To take a closer look at the hints and tips the NET have to offer as well as information on common candidate error, take a look at their website at http://www.netservices.org.uk/am2.html

 

Categories: am2

Are You Ready For Changes To Qualified Supervisor And New Part P Requirements?

Posted by Carl Bennett on 24th January 2013

For some time the industry has been looking at the qualifications and skills required to operate as a Registered Competent person, (now known as a Qualified Supervisor) to formalise with regulation those who might work with electrics in any capacity. After two years or more of deliberation they are set to change the qualification route and coincide with the changes to Building regulations on 6th April 2013.

Why The Change?

Well safety for one and raising standards for those involved in the installation of electrics is another, something that has been championed many times in this magazine.

Let’s face it, at the moment, anyone completely untrained or un qualified can go into an electrical supplier and grab anything off the shelf and install it with virtually no regulation check or legal consequence. Surely that situation can’t be right, not only is it potentially unsafe but it also undermines the electrical and related trade industries and makes it difficult for small contractor companies to compete with unregistered installers.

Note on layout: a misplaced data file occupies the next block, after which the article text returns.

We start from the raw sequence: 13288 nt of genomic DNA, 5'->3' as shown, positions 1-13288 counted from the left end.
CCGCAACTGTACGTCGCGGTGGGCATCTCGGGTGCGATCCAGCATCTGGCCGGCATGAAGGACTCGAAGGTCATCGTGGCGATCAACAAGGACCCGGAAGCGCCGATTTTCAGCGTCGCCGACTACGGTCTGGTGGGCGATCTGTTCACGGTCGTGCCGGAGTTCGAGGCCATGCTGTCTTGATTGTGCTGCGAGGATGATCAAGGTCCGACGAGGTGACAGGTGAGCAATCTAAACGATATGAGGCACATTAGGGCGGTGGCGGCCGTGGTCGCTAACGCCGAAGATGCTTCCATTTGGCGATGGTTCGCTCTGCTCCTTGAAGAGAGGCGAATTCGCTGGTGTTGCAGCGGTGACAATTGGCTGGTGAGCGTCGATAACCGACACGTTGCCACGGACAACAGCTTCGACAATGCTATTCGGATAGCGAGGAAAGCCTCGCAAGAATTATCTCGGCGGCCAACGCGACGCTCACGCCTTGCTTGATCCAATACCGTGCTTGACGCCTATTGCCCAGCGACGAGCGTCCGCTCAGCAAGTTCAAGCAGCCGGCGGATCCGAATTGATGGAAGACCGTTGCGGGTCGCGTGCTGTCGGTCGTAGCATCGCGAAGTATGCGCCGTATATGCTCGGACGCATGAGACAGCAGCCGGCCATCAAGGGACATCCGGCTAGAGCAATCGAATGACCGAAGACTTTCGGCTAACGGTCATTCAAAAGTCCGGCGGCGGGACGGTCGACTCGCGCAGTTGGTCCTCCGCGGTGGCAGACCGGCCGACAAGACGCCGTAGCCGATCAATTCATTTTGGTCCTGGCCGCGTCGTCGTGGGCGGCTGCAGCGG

So the powers that be have got to grips with this issue and are bringing in a few important changes.

What are the most significant changes?

Well they’ve changed the status of some currently notifiable work to become non notifiable.

They’ve brought in ability for a Third party certifier to certificate another’s work.

They’ve raised the bar for the Qualified Supervisor requiring them to have a laid down set of qualifications and experience.

They’ve stated that anyone involved in the installation, inspection and testing of notifiable electrical work that would use the Building Control certification system, to be competent and qualified.

It enables long serving but unqualified ‘Sparkies’ a route to proper recognition of their experience to become Qualified Supervisors.

There are of course a number of other changes to building regulations in addition to the ones above but we think these are the most significant.

These changes represent a clear legal requirement for people to be qualified and competent, no matter how tenuous their involvement in electrical installation and gives realistic options for experienced operators and that must be a positive.

Couple that with the initiative of the Electrical Safety register and we are heading towards a voluntary upgrading of standards with an ambition of a fully perhaps mandatory licenced system in the future? Who knows .

The new changes reflect the diverse and developing nature of the many industries and trades that are involved in electrical installation work, whether you’re happy with the changes or not, they’ve been made, so we all must work within them, including training providers like Tradeskills4U. Smart businesses adapt, we will certainly have to.

Opportunities?

The entrepreneurs amongst you will have noticed a few opportunities, like becoming a Third Party certifier or a Qualified Supervisor of other trades, certainly the electrical contractors that can offer the most services will prosper. Maybe a register of third party certifiers is a good idea?